Article by Simon Bird
Technology and innovation moves rapidly in finance and I have seen it first hand during my circa 30 years in the industry. I came into the London Stock Market just at the time of Big Bang in 1986.
Within a year the jobbing books had been replaced by Colt and Topic screens and a few years later we were using Windows technology on our trading and sales desks. Roll on rapidly through the next 20 years from the usage of spread sheets, simple intra firm order routing all the way to algorithmic computer controlled and high frequency trading. It all seems a long way from those days of face-to-face trading on the London Stock Exchange and Traded Options Market floors.
Now we are well into the biggest leap in the advancement of the process by which stocks and shares are settled and transferred. This has remained relatively unchanged for decades but blockchain or distributed ledger technology is set to disrupt it beyond recognition. Traditional middle and back-office could disappear almost in their entirety.
Last month Nasdaq and Chain.com (a leading blockchain infrastructure provider) announced a pilot using blockchain to manage shares in private companies. Within the pilot, stockholders will have the ability to transfer securities seamlessly whilst maintaining a perfect record of those transfers. The process will be more secure, efficient, inexpensive, auditable and transparent than anything seen before.
Much of the finance industry has been built around providing the services of a middleman. A bank or a clearinghouse has traditionally been that trusted middleman, acting as the guarantor for the parties involved in the transaction, for a price of course. Now that may all change with technology likely to take over that role, significantly reducing the profitability for the industry.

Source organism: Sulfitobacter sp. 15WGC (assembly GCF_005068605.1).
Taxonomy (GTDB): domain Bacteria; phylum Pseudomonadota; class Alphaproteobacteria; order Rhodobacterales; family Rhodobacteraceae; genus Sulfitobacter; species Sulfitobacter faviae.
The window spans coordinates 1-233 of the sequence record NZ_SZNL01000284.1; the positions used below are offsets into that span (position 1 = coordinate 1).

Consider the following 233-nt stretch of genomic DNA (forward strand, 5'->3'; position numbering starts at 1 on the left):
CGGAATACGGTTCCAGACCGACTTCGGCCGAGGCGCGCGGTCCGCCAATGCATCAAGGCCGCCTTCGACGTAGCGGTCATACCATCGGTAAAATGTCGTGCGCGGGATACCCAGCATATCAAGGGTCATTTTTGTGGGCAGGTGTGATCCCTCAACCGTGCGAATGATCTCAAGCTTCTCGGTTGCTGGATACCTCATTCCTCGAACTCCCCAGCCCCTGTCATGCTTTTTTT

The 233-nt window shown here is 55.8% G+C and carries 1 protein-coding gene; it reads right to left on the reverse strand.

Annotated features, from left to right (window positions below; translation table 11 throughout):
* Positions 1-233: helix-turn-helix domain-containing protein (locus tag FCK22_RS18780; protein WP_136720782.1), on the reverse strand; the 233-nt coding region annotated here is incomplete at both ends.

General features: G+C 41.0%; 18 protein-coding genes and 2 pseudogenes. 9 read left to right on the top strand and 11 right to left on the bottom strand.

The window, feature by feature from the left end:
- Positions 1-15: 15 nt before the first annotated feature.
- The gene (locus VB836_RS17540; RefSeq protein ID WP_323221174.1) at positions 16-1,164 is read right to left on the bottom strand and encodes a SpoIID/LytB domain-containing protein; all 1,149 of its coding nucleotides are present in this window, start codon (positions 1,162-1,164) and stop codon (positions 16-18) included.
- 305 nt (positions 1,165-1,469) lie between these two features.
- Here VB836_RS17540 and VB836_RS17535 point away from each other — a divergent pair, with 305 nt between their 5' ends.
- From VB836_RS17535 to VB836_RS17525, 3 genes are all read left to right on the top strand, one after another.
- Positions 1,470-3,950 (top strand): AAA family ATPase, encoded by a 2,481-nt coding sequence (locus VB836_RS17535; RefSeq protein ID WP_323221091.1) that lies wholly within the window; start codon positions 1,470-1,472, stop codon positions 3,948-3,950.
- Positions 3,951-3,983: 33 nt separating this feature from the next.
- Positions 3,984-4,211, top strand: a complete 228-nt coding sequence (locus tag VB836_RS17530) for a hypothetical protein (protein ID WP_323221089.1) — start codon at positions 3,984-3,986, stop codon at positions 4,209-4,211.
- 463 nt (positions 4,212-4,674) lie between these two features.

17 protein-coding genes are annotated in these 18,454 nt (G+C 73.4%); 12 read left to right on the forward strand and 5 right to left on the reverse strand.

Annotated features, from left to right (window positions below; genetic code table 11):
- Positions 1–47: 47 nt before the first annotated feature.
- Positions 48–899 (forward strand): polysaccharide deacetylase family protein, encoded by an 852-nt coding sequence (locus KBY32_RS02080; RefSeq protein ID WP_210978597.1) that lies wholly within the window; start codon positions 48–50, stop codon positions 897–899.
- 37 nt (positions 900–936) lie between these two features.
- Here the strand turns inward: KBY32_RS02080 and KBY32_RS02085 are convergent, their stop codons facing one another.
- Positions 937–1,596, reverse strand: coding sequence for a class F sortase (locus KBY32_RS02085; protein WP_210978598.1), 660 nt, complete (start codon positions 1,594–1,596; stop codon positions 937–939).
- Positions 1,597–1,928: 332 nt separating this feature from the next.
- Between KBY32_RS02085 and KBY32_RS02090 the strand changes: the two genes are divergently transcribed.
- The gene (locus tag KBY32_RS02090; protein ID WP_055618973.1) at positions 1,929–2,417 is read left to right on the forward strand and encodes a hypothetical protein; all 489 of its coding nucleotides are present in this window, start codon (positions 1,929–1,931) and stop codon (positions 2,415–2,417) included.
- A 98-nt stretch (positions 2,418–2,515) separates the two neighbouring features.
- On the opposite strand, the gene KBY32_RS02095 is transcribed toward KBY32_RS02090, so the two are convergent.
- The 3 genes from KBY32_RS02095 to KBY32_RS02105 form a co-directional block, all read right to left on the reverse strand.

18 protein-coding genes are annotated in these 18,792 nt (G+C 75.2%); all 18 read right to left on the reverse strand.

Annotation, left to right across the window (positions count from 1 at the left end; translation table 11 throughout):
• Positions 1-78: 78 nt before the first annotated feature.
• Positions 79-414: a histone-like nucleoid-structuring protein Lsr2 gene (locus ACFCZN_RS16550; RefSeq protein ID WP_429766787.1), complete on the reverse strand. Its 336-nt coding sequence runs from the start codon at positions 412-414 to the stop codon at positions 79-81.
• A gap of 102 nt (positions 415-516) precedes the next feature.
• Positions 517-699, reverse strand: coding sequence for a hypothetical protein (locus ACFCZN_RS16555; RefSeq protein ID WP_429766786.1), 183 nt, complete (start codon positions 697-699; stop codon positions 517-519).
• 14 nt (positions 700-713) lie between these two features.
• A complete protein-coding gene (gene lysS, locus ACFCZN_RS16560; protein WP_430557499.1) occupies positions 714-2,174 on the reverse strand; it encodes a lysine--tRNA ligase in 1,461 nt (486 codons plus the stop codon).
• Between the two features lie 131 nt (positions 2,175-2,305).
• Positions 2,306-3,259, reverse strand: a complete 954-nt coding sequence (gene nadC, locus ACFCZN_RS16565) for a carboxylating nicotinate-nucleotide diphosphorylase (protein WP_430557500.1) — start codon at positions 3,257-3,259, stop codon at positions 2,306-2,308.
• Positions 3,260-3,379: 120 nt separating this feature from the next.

The blockchain will be able to cut the settlement window from days to hours, meaning the vast number of people managing that settlement window will inevitably no longer be needed. The inherent risks associated with that window will also be reduced. Counterparty failure risk, exchange rate movement risk and credit risk, to name but a few, are all reduced significantly by the shrinking of the window. This means that many of the people and technologies managing those risks become redundant.
Inevitably what we now see is many of the incumbents getting in on the action, competing to maintain or grow their market share of a smaller pot of revenue. During the disruption process new start-ups with innovative ideas and significantly reduced cost bases compete, further reducing the available pot for the incumbents. On the face of it this looks likely, however there are two significant issues which these new entrants will need to content with which will inevitably raise the barrier of entry beyond many if not most.
The first is the loyalty and trust of the customer base. Although the credit crisis of the last 7 years has mortally wounded a few and maimed many there are still a significant number of relatively healthy financial institutions who still have a hold over their nervous client base. One should never underestimate the “stickiness” of those long-standing relationships, especially after the testing times in the previous decade.
Secondly, there is the ever growing influence of the global regulators. Obtaining licenses to run a business is not a simple and cheap task. Where customer money is concerned the regulators are becoming more and more strict as to the segregation of those funds and the amount of capital which is needed to be placed away from the firms’ working capital as protection. It is an expensive business for any venture capitalist or founding partner to start doing business in this environment.
In conclusion we will see major disruption from blockchain technology but in this author’s view it will be in the hands of the incumbents rather than new entrants.
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